They are practicing for ten hours a day on their craft or sometimes more.
They are spending a lot of their brainpower on their craft. Even if they have a full-time job that pays the bills, they are spending all of their free time on the stuff that they care about.
Even when I had a full-time job, I would spend all of my free time or as much as possible on yoga and writing. The two things I cared about deeply. My health and my words.
Deep Work And Deliberate Practice
Deep practice is hard work. It takes a lot out of us.
I write a lot everyday. But I know that once I finish my words, I am useless. I cannot do anything else for the rest of the day that requires a lot of thought. I used up all of myself, by taking everything from inside of me, and putting it on the piece of paper.
A piece of my soul is in those words.
Deep work matters. The deeper we can work on our crafts, the better we will get at it, and the more success we will find at it.
Most of us don’t want to do deep work, because it is hard on the body and mind. It causes us to use ourselves up, and we don’t like that, understandably so.
Stop Focusing On Results – Move To Process
Eric Maisel, one of the top creativity coaches in the world, says, his mantra is Process. Because of him, I adapted process as my mantra. (Check out his book on Creative Anxiety).
Due to the lie that we have been fed, all of us focus way too much with debilitating effect on success and results. We have become a results-oriented society. If something isn’t going to get us results, we stop focusing on it. Way too many children have given up on stuff they love to do, because their parents have told them they aren’t going to get anywhere with it.
It is absolutely bonkers.
Most of the successful creative people in the world, were told over and over again that they should focus on something reasonable, something that would make them more money, something that will get them somewhere real. It’s nonsense
We really need to start focusing on the process of having fun and playing with the stuff we like to do.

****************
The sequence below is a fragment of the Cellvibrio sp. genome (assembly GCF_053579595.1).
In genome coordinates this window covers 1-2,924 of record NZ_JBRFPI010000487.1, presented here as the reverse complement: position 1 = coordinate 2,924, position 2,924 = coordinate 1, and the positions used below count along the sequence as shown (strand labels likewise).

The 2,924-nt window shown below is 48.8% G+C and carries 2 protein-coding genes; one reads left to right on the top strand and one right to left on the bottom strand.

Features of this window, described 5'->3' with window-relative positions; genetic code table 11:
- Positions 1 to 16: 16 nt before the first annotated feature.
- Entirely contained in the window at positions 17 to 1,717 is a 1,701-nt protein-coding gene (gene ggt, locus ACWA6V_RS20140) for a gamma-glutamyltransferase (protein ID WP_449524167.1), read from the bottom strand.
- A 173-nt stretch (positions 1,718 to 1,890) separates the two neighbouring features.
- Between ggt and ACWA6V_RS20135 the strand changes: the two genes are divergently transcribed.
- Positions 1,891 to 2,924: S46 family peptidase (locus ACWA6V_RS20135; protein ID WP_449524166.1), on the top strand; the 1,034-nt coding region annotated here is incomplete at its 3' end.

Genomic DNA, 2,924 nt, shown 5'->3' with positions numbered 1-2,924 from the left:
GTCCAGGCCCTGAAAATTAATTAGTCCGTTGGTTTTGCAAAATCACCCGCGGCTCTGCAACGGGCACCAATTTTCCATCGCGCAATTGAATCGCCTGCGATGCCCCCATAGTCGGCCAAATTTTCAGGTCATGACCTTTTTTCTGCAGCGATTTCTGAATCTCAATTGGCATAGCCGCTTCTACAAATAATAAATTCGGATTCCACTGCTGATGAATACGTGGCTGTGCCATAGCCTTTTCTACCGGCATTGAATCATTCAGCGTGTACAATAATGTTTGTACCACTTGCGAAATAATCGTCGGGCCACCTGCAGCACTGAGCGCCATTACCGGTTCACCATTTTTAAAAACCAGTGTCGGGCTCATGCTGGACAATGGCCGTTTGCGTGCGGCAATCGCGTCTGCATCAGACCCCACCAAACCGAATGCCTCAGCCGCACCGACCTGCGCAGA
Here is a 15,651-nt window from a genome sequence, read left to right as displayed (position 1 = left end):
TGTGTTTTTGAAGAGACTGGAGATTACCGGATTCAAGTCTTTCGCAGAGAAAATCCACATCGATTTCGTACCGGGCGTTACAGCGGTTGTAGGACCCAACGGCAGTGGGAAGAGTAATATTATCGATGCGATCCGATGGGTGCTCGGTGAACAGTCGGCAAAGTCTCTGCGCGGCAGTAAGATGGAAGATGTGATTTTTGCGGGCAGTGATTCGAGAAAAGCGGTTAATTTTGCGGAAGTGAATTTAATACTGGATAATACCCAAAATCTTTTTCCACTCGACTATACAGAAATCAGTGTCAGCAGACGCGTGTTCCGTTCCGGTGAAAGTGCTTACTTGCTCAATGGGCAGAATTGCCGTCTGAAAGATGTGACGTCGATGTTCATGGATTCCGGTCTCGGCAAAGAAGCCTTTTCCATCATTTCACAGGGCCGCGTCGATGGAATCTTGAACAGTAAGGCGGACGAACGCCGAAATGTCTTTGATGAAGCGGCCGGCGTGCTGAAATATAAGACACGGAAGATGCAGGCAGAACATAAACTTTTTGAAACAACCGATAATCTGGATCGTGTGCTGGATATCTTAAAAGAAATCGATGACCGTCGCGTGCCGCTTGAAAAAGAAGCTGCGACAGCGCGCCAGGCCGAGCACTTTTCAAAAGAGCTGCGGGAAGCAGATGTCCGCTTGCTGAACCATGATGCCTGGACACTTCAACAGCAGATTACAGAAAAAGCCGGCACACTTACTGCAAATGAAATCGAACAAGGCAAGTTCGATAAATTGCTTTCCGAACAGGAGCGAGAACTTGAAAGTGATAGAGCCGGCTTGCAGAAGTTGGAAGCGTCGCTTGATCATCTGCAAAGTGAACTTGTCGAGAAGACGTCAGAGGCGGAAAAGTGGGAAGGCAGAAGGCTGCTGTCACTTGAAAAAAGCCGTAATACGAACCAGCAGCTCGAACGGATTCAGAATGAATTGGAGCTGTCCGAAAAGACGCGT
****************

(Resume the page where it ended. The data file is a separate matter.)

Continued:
Who Cares About Success?
As I said I write a lot of words everyday. But why do I write? Do I get paid to write? Will I ever get paid to write? Will I ever be ‘successful’ at it?
I don’t give a damn.
I have realized I want to write because I love to write. Success, if it comes or doesn’t come, doesn’t matter.
Even if I was never ever a ‘successful’ writer, I am still a success to myself. Why? Because I am writing. The act of putting words to paper makes me a success. When the entire world is telling me to shut up, and not write, I am giving them the finger, and writing words.
They are so important to me, the more I write, the more I realize how important writing is to me.
Just the act of writing words matters to me. It doesn’t matter what happens to them after they are shipped out into the world. People like them or don’t like them, doesn’t matter.
The results don’t matter.
The act matters.
Move To Focusing On Process In Your Field
What is the process in your field? Your creative act will have a process. My creative act is about putting words on paper. That is the process. Write words, ship into the world, write more words, ship them into the world, and repeat over and over again.
That is all.
It’s quite simple if you think about it.
I think I overcomplicated it for decades. Now I know that the only thing that matters is writing words and shipping them into the world.
What process should you focus on? If it’s music, then it might be doing your practice everyday, sitting down with your instrument and letting your fingers run on them playing something. If it’s acting, it might be auditioning as many times as possible.
The process is different for each creative act, but the basic fact remains. Focus on the process. Forget about the results.
If we do the process right, the results won’t really matter.